President Cyril Ramaphosa has still not officially responded to a reported offer by Finance Minister Nhlanhla Nene to resign.
Nene was named finance minister in Ramaphosa's first Cabinet in late February, taking over from Malusi Gigaba.
According to News24, Nene offered to resign in a phone call to the president. This follows revelations in his testimony at the State Capture Inquiry last week that he met with members of the Gupta family several times between 2009 and 2014. The finance minister had not previously acknowledged these meetings.
In statement following his testimony, Nene said the visits "cast a shadow on my conduct as a public office bearer. I deeply regret these lapses and beg your forgiveness".
While economists have started to speculate how markets would react if Nene goes, neither Ramaphosa nor National Treasury has officially responded on the offer to quit.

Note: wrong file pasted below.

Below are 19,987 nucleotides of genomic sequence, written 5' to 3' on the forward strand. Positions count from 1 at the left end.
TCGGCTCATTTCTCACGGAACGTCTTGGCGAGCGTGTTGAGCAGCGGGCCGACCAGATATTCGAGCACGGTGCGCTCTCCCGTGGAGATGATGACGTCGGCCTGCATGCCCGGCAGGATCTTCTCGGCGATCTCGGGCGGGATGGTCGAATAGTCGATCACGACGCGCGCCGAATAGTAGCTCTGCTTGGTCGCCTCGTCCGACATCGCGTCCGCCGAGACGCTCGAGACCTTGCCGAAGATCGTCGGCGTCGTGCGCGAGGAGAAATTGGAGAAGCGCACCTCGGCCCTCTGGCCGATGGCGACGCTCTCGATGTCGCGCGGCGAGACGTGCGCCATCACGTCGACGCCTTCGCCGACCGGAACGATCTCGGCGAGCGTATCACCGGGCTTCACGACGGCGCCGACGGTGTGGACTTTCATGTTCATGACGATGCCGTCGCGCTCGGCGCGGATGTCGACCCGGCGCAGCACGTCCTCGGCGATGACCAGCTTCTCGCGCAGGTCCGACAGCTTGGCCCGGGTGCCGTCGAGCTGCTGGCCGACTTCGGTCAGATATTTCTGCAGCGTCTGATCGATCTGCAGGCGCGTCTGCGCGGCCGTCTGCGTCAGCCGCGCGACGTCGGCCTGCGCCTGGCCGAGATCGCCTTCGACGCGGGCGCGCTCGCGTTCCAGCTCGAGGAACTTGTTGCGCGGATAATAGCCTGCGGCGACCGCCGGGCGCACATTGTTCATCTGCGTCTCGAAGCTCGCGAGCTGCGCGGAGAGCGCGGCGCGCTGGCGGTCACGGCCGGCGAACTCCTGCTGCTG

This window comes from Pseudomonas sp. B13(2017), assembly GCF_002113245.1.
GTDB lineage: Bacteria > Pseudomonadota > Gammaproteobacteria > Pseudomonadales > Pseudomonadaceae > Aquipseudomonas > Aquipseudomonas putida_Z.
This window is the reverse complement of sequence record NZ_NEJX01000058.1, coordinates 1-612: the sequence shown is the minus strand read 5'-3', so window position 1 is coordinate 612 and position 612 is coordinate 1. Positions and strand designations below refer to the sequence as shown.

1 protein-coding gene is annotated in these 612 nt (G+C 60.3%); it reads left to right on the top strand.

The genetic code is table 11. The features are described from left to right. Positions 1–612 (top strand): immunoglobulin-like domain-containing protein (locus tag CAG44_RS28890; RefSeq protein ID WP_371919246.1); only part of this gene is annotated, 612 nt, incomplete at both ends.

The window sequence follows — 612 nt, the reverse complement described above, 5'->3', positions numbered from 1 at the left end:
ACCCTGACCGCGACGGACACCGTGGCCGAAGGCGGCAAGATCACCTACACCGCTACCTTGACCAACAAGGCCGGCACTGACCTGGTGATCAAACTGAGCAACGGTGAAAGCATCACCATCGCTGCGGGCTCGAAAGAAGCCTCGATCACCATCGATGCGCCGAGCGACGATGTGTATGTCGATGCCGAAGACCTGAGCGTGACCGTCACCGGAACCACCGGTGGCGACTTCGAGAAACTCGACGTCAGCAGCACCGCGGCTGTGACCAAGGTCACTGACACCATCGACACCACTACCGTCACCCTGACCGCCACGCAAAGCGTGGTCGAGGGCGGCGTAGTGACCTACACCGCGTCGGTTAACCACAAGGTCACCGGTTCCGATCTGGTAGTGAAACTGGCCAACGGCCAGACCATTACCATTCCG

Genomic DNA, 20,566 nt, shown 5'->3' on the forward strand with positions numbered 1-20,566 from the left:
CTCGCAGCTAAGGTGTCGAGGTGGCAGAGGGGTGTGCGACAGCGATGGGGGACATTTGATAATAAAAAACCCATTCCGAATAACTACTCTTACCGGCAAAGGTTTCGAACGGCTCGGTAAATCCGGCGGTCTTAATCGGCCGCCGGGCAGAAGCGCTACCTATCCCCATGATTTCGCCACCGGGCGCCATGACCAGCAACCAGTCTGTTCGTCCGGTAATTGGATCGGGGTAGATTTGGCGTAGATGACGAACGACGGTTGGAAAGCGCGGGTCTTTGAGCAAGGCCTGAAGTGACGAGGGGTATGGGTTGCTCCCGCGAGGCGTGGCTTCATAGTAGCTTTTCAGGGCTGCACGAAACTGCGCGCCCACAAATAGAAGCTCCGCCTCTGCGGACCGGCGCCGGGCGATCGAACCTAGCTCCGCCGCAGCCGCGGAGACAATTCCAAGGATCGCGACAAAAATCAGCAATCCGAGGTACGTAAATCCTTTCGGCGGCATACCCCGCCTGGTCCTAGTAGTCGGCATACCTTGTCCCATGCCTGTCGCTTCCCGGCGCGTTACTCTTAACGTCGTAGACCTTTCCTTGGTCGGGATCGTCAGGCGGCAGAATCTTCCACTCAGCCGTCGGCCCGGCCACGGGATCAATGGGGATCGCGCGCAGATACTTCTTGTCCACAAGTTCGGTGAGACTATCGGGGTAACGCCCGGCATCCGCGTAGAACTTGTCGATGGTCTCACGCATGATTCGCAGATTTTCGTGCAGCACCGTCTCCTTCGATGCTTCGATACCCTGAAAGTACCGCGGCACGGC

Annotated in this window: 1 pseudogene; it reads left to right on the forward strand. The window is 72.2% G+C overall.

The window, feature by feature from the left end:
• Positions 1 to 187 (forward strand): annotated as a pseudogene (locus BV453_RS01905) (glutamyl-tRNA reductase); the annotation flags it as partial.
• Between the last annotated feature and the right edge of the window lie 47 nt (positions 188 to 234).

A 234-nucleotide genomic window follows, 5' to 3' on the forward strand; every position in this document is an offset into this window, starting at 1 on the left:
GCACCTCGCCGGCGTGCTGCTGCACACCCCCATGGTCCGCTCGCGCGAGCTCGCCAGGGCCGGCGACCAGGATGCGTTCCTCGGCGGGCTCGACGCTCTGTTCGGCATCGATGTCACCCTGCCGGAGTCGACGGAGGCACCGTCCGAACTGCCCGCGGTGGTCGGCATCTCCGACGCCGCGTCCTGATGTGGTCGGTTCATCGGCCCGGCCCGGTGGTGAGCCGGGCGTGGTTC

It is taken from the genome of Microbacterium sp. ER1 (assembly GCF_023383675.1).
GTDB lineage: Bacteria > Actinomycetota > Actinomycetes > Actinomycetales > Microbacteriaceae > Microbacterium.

Investec Chief Economist Annabel Bishop told Fin24 on Monday that market reaction would depend on who takes Nene's place if he does leave Treasury.
“Given the deterioration of SA's public finances this year, after close to a decade of overspending in a lower revenue environment, only a highly credible finance minister with a proven track record could turn market sentiment around for the rand.
Ramaphosa will also have to keep in mind that SA is facing a credit rating review by Moody's on Friday. Moody's is the only one of the three major ratings agencies that has kept SA's sovereign debt at above investment grade.
“The timing is also poor given the credit rating review SA faces on Friday, and if a weak, compromised or unknown candidate replaces Nene, then Moody's may well decide to no longer extend the period of grace SA has enjoyed to consolidate its public finances,” said Bishop.
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